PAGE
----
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-   -   Starting my "Owl" journey (http://www.wildlifegardeners.org/forum/birds-including-raptors-hummers/3418-starting-my-owl-journey.html)

Quietman 08-21-2009 08:38 PM

Starting my "Owl" journey
Howdy everyone!

A lot of you know that I spent a fair amount of time taking photos of the recent Perseid meteor shower. Over the years, as hard as I've tried, I've either had intense cloud cover or crystal clear skies with a noticeably missing camera. As a result, this was my first year being able to actually capture a few of the little buggers photographically.

My last night out, after I had perfected my "dew heater" to eliminate condensation on the lens, I had automated the camera to take photos while I enjoyed the show.

During a lull, shortly after midnight, just as the moon crested over the horizon, I started to get a little bored and tried an experiment.

I have recorded bird calls, and had tried them before during the day, but my playback device isn't amplified, and the cacophony of birds and insects around my property drowns out my tiny player.

Well, at midnight, where the “boondock-o-meter” reads 3.5 pinecones, it's pretty darned quiet! So I started wondering what bird call would be most effective and immediately realized "OWL!". Now, I've read articles online regarding the potential dangers (to both myself and avian friends) and decided to cautiously try it.

I chose Eastern Screech Owl, and played the call for perhaps a minute (continuous loop) with no response. I tried several more times, and just as I was ready to give up, I heard a distant response. I’d never heard an owl in the wild before, and was amazed!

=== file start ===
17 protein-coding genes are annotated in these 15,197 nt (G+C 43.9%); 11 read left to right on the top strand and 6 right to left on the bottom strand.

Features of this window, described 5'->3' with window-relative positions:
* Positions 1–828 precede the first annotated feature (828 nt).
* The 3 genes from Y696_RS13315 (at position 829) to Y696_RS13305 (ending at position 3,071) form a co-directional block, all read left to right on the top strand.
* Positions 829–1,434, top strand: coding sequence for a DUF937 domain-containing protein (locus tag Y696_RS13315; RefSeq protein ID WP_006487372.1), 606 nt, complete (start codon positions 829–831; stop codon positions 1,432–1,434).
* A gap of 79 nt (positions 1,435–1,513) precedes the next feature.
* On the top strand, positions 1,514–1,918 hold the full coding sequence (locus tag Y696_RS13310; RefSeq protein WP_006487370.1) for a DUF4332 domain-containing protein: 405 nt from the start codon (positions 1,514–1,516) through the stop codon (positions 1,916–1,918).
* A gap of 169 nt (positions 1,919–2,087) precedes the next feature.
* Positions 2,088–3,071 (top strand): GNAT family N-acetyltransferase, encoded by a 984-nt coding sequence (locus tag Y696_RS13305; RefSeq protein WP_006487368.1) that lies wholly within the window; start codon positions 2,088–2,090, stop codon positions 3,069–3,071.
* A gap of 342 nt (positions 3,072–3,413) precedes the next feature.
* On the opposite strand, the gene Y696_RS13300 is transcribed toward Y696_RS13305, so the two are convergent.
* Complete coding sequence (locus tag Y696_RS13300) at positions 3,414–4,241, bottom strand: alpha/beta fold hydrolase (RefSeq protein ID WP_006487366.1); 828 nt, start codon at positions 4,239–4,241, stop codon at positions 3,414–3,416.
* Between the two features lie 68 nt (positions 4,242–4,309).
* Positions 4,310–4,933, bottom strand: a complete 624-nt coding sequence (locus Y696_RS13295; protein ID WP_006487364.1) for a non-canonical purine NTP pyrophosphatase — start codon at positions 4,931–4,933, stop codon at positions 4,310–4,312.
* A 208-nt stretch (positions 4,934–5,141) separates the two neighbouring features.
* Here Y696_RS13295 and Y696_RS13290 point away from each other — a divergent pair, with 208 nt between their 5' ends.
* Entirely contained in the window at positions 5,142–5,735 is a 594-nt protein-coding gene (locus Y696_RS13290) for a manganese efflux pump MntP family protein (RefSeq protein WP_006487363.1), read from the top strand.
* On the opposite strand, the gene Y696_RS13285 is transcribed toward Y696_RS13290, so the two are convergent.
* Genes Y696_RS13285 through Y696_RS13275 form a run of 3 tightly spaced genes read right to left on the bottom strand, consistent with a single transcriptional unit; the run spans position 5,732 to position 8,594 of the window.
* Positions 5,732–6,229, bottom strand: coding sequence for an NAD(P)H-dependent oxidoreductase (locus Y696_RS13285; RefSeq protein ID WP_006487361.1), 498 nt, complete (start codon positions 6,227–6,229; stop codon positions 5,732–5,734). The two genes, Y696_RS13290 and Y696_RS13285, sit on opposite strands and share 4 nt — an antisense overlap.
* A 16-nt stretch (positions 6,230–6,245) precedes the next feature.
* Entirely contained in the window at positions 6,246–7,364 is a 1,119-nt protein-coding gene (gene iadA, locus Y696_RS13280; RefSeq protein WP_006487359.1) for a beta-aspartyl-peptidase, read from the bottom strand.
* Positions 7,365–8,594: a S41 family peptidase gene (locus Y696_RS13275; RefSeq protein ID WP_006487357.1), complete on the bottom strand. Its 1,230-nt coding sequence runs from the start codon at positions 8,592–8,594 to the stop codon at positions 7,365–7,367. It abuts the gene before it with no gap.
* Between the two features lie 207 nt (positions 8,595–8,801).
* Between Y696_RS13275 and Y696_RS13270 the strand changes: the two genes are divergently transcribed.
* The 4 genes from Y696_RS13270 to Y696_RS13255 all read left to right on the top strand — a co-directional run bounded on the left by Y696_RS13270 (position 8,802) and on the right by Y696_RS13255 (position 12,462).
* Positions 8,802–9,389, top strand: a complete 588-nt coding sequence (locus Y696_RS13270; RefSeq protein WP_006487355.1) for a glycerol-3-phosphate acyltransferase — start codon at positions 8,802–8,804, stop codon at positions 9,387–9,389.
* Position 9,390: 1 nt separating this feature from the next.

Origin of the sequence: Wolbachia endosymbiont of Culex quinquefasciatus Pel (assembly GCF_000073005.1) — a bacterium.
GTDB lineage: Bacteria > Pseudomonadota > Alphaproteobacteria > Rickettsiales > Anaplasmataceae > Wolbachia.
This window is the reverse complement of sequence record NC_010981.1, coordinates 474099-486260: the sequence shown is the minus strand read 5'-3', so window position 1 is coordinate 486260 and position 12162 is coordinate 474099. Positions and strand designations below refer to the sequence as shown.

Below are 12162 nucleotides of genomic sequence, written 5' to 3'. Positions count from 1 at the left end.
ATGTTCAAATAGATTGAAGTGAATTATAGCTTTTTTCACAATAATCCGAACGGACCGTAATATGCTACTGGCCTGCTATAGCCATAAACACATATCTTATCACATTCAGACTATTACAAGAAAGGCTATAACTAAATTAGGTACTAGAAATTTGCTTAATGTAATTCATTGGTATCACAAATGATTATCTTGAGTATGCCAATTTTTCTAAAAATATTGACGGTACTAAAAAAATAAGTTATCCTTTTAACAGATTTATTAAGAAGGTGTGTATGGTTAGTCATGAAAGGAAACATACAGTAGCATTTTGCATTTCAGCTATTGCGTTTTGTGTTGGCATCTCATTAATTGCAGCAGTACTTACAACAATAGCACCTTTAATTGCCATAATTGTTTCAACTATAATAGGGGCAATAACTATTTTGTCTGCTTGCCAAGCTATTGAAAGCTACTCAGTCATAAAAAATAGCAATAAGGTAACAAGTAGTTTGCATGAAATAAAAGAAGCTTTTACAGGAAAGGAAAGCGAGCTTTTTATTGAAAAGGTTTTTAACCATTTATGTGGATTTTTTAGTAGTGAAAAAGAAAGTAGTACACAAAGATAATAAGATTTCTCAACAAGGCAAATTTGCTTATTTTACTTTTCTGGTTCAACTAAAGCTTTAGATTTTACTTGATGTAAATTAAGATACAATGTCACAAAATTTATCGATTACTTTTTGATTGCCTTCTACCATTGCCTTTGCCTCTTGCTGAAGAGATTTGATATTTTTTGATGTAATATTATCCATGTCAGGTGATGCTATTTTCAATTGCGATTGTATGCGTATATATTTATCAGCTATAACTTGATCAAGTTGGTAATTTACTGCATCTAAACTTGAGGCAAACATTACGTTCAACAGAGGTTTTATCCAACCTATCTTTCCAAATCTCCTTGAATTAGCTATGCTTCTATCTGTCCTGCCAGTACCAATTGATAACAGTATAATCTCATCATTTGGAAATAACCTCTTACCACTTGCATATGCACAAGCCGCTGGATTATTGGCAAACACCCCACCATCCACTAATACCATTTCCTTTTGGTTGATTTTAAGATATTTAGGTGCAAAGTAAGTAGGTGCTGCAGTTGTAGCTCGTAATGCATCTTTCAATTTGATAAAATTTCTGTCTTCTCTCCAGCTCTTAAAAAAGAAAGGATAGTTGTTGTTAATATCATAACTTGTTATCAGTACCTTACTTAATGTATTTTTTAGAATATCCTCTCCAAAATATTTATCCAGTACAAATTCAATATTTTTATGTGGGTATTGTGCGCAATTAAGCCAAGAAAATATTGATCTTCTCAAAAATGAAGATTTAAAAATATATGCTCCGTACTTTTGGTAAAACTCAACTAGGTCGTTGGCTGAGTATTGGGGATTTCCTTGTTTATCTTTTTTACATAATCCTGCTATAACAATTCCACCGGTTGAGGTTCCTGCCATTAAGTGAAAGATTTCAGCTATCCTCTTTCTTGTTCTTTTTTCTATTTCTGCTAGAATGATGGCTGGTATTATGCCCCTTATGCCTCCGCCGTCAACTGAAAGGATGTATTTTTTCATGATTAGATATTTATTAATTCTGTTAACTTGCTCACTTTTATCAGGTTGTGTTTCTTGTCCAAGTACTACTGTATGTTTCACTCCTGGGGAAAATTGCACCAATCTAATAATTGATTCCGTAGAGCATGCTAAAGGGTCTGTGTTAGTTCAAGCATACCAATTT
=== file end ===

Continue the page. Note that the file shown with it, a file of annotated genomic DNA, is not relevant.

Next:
After thinking about it, I decided to play the call (a single, 10 second call) and got another, closer response. The owl and I exchanged calls for about 12-15 minutes, the owl getting a little closer each time, then he/she quit responding.

I played one or two more calls with no response, and decided to put my player away. I had no sooner put it in my pocket, and heard the owl call to me, only this time, he/she could only have been perhaps 15 or 20 feet away in the nearby tree line. The call was so loud and close, frankly I was startled! Knowing the owl has superior night vision, excellent hearing, silent flight, sharp claws and always goes for the eyes, I decided this was a good time to quit.

I sat and listened to the little owl continue to call for several more minutes, when I heard a second, then third join, nearly as close as the first! :OMG I sat amazed, listening intently, shrouded in darkness as meteors passed overhead. Not several minutes later, several more joined (I lost count at six distinct different locations). As much as I had enjoyed listening to the first several, I decided to go back inside and let the camera take pictures unattended.

The next day, I decided that since I had finally achieved my “meteor” goal, I would start learning about owls, how to find them during the day and at night, and attempt to photograph them. So, in this thread, I’ll keep anyone who is interested in my findings and results.